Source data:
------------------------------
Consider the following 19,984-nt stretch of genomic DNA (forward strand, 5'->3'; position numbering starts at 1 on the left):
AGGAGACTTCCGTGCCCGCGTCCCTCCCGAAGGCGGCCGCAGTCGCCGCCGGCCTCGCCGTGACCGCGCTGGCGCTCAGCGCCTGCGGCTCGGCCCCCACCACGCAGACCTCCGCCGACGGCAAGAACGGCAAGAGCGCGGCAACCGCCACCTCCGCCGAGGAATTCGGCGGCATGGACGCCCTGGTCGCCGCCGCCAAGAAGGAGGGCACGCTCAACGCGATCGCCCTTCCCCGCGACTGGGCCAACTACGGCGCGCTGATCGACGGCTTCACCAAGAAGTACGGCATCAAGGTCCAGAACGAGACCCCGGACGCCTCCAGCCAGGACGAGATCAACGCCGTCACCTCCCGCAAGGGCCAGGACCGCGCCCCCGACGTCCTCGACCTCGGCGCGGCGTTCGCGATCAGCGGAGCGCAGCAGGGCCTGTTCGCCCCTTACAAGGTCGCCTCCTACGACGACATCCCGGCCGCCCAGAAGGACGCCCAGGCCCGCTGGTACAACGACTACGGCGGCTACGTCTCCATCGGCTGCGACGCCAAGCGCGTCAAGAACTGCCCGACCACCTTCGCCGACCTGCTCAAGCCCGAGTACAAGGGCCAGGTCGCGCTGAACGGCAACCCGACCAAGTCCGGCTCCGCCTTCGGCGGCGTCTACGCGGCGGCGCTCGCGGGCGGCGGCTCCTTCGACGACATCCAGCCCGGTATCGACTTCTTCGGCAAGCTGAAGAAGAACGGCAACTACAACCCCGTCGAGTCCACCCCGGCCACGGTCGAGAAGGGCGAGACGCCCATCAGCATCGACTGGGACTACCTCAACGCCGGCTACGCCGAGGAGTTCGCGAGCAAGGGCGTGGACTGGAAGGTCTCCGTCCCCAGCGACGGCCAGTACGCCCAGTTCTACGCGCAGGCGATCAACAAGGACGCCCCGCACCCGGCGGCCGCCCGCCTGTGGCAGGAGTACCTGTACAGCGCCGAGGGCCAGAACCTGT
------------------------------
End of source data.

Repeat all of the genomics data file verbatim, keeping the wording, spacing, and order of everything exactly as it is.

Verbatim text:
Consider the following 19,984-nt stretch of genomic DNA (forward strand, 5'->3'; position numbering starts at 1 on the left):
AGGAGACTTCCGTGCCCGCGTCCCTCCCGAAGGCGGCCGCAGTCGCCGCCGGCCTCGCCGTGACCGCGCTGGCGCTCAGCGCCTGCGGCTCGGCCCCCACCACGCAGACCTCCGCCGACGGCAAGAACGGCAAGAGCGCGGCAACCGCCACCTCCGCCGAGGAATTCGGCGGCATGGACGCCCTGGTCGCCGCCGCCAAGAAGGAGGGCACGCTCAACGCGATCGCCCTTCCCCGCGACTGGGCCAACTACGGCGCGCTGATCGACGGCTTCACCAAGAAGTACGGCATCAAGGTCCAGAACGAGACCCCGGACGCCTCCAGCCAGGACGAGATCAACGCCGTCACCTCCCGCAAGGGCCAGGACCGCGCCCCCGACGTCCTCGACCTCGGCGCGGCGTTCGCGATCAGCGGAGCGCAGCAGGGCCTGTTCGCCCCTTACAAGGTCGCCTCCTACGACGACATCCCGGCCGCCCAGAAGGACGCCCAGGCCCGCTGGTACAACGACTACGGCGGCTACGTCTCCATCGGCTGCGACGCCAAGCGCGTCAAGAACTGCCCGACCACCTTCGCCGACCTGCTCAAGCCCGAGTACAAGGGCCAGGTCGCGCTGAACGGCAACCCGACCAAGTCCGGCTCCGCCTTCGGCGGCGTCTACGCGGCGGCGCTCGCGGGCGGCGGCTCCTTCGACGACATCCAGCCCGGTATCGACTTCTTCGGCAAGCTGAAGAAGAACGGCAACTACAACCCCGTCGAGTCCACCCCGGCCACGGTCGAGAAGGGCGAGACGCCCATCAGCATCGACTGGGACTACCTCAACGCCGGCTACGCCGAGGAGTTCGCGAGCAAGGGCGTGGACTGGAAGGTCTCCGTCCCCAGCGACGGCCAGTACGCCCAGTTCTACGCGCAGGCGATCAACAAGGACGCCCCGCACCCGGCGGCCGCCCGCCTGTGGCAGGAGTACCTGTACAGCGCCGAGGGCCAGAACCTGT